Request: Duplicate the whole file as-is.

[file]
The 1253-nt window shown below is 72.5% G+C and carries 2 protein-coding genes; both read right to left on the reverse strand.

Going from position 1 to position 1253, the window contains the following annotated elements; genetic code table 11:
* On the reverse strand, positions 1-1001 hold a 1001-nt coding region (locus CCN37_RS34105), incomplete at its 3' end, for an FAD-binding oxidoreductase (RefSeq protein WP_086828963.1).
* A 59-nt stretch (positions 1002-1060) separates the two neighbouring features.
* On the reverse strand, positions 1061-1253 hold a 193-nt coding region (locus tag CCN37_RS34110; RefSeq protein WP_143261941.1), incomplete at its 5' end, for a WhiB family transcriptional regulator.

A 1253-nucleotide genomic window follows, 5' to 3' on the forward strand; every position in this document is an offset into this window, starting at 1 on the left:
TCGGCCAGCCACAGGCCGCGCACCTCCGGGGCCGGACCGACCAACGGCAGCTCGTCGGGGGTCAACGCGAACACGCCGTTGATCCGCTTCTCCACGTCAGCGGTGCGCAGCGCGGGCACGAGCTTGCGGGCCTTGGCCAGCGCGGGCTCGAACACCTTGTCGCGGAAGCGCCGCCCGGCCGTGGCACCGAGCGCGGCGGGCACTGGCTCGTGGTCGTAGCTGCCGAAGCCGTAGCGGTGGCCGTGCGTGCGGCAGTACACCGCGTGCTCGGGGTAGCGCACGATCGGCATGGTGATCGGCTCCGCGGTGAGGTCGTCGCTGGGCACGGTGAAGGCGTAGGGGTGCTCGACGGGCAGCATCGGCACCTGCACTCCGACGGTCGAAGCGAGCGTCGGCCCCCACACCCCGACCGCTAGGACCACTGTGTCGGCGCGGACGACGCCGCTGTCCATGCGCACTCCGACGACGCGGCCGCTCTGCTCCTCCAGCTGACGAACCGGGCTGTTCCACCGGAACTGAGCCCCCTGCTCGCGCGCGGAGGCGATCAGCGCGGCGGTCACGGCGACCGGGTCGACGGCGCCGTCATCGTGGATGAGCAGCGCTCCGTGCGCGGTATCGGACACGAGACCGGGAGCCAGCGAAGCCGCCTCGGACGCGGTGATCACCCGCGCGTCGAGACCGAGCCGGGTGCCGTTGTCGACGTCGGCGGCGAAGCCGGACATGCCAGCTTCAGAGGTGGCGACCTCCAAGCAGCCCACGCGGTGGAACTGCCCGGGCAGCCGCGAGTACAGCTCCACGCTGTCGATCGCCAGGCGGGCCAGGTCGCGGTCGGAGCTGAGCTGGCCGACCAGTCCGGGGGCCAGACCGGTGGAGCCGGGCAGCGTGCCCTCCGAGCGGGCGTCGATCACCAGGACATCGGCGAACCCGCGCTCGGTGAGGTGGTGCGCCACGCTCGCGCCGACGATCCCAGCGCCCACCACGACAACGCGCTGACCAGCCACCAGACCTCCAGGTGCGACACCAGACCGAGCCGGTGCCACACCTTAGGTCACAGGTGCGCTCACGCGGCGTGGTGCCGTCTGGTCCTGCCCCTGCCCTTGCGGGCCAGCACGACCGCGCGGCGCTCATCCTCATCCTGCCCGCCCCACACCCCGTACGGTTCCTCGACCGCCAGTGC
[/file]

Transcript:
The 1253-nt window shown below is 72.5% G+C and carries 2 protein-coding genes; both read right to left on the reverse strand.

Going from position 1 to position 1253, the window contains the following annotated elements; genetic code table 11:
* On the reverse strand, positions 1-1001 hold a 1001-nt coding region (locus CCN37_RS34105), incomplete at its 3' end, for an FAD-binding oxidoreductase (RefSeq protein WP_086828963.1).
* A 59-nt stretch (positions 1002-1060) separates the two neighbouring features.
* On the reverse strand, positions 1061-1253 hold a 193-nt coding region (locus tag CCN37_RS34110; RefSeq protein WP_143261941.1), incomplete at its 5' end, for a WhiB family transcriptional regulator.

A 1253-nucleotide genomic window follows, 5' to 3' on the forward strand; every position in this document is an offset into this window, starting at 1 on the left:
TCGGCCAGCCACAGGCCGCGCACCTCCGGGGCCGGACCGACCAACGGCAGCTCGTCGGGGGTCAACGCGAACACGCCGTTGATCCGCTTCTCCACGTCAGCGGTGCGCAGCGCGGGCACGAGCTTGCGGGCCTTGGCCAGCGCGGGCTCGAACACCTTGTCGCGGAAGCGCCGCCCGGCCGTGGCACCGAGCGCGGCGGGCACTGGCTCGTGGTCGTAGCTGCCGAAGCCGTAGCGGTGGCCGTGCGTGCGGCAGTACACCGCGTGCTCGGGGTAGCGCACGATCGGCATGGTGATCGGCTCCGCGGTGAGGTCGTCGCTGGGCACGGTGAAGGCGTAGGGGTGCTCGACGGGCAGCATCGGCACCTGCACTCCGACGGTCGAAGCGAGCGTCGGCCCCCACACCCCGACCGCTAGGACCACTGTGTCGGCGCGGACGACGCCGCTGTCCATGCGCACTCCGACGACGCGGCCGCTCTGCTCCTCCAGCTGACGAACCGGGCTGTTCCACCGGAACTGAGCCCCCTGCTCGCGCGCGGAGGCGATCAGCGCGGCGGTCACGGCGACCGGGTCGACGGCGCCGTCATCGTGGATGAGCAGCGCTCCGTGCGCGGTATCGGACACGAGACCGGGAGCCAGCGAAGCCGCCTCGGACGCGGTGATCACCCGCGCGTCGAGACCGAGCCGGGTGCCGTTGTCGACGTCGGCGGCGAAGCCGGACATGCCAGCTTCAGAGGTGGCGACCTCCAAGCAGCCCACGCGGTGGAACTGCCCGGGCAGCCGCGAGTACAGCTCCACGCTGTCGATCGCCAGGCGGGCCAGGTCGCGGTCGGAGCTGAGCTGGCCGACCAGTCCGGGGGCCAGACCGGTGGAGCCGGGCAGCGTGCCCTCCGAGCGGGCGTCGATCACCAGGACATCGGCGAACCCGCGCTCGGTGAGGTGGTGCGCCACGCTCGCGCCGACGATCCCAGCGCCCACCACGACAACGCGCTGACCAGCCACCAGACCTCCAGGTGCGACACCAGACCGAGCCGGTGCCACACCTTAGGTCACAGGTGCGCTCACGCGGCGTGGTGCCGTCTGGTCCTGCCCCTGCCCTTGCGGGCCAGCACGACCGCGCGGCGCTCATCCTCATCCTGCCCGCCCCACACCCCGTACGGTTCCTCGACCGCCAGTGC